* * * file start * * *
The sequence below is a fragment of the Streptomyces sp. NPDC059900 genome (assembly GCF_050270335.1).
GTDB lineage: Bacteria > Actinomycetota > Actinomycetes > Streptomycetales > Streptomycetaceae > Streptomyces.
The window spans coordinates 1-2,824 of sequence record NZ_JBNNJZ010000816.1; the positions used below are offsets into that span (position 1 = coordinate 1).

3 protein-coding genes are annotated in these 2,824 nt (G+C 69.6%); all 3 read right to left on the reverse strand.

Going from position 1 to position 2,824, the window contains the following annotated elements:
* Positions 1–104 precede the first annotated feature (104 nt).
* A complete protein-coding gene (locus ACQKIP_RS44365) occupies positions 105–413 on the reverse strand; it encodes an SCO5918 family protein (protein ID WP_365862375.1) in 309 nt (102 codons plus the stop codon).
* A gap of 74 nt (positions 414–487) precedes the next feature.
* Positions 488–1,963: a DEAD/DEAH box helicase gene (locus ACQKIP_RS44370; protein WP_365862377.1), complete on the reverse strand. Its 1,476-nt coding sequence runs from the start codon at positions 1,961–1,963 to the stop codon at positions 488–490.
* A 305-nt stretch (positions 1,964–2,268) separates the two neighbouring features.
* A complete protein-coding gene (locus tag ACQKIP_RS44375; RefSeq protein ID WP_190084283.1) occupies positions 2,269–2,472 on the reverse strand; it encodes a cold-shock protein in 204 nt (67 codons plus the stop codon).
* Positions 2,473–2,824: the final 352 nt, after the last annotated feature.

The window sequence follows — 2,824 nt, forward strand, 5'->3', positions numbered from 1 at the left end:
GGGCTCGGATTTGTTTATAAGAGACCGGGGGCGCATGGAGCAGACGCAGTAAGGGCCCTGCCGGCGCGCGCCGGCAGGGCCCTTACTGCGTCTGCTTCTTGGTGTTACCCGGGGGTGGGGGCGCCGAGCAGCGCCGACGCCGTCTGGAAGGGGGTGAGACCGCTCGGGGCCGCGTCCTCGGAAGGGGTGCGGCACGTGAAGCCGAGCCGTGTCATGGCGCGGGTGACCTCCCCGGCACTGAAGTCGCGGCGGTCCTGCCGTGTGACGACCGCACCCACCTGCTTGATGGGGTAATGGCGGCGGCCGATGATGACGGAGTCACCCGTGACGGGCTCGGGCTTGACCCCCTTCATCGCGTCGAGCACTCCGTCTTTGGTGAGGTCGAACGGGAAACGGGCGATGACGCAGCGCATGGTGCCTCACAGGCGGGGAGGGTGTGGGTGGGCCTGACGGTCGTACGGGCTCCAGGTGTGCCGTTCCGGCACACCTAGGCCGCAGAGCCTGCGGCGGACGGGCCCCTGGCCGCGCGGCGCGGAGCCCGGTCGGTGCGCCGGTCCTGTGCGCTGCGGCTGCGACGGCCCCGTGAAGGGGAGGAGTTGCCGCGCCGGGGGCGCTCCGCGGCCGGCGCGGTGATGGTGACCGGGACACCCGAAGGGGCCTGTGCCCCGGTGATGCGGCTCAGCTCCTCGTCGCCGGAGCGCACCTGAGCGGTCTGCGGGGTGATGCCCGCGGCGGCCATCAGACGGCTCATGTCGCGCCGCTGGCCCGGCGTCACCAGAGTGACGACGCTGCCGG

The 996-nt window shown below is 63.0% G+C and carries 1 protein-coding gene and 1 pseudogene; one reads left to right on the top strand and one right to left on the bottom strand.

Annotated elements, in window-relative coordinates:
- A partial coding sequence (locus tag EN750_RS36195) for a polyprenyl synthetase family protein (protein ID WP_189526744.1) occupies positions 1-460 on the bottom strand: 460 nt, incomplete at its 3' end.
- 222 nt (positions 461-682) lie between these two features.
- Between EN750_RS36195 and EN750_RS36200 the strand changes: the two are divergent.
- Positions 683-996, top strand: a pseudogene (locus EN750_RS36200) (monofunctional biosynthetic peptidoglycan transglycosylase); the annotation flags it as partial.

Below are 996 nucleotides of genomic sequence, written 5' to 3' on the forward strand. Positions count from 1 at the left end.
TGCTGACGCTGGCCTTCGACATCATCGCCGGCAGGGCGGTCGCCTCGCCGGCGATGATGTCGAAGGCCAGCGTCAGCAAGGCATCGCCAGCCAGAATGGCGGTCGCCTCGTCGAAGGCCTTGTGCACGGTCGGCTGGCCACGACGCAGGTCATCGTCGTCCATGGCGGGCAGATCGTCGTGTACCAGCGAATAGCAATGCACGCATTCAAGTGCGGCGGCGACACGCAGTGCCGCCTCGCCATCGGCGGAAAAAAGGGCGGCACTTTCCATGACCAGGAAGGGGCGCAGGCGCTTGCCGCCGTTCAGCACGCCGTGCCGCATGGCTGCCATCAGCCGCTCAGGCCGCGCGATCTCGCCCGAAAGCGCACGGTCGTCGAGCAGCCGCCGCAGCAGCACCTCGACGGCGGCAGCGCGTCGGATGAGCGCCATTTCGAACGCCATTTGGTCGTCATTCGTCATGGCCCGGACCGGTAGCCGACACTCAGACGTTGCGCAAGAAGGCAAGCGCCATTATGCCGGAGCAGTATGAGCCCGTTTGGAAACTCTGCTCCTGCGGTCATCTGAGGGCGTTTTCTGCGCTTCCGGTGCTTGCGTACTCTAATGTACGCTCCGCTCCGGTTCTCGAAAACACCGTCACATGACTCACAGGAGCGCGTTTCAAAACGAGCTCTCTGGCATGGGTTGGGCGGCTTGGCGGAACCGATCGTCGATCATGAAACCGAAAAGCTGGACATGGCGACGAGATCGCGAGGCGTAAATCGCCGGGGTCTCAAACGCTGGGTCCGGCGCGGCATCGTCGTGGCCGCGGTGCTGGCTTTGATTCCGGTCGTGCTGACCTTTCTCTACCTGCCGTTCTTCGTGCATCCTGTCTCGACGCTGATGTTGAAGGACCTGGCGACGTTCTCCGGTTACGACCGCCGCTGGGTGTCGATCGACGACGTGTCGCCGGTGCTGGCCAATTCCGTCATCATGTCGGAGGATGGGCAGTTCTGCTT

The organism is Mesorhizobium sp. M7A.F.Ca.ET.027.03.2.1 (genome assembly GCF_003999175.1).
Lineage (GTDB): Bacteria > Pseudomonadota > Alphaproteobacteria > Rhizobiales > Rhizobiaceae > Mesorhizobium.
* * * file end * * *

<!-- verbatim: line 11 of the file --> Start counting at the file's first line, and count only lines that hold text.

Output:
* A complete protein-coding gene (locus tag ACQKIP_RS44375; RefSeq protein ID WP_190084283.1) occupies positions 2,269–2,472 on the reverse strand; it encodes a cold-shock protein in 204 nt (67 codons plus the stop codon).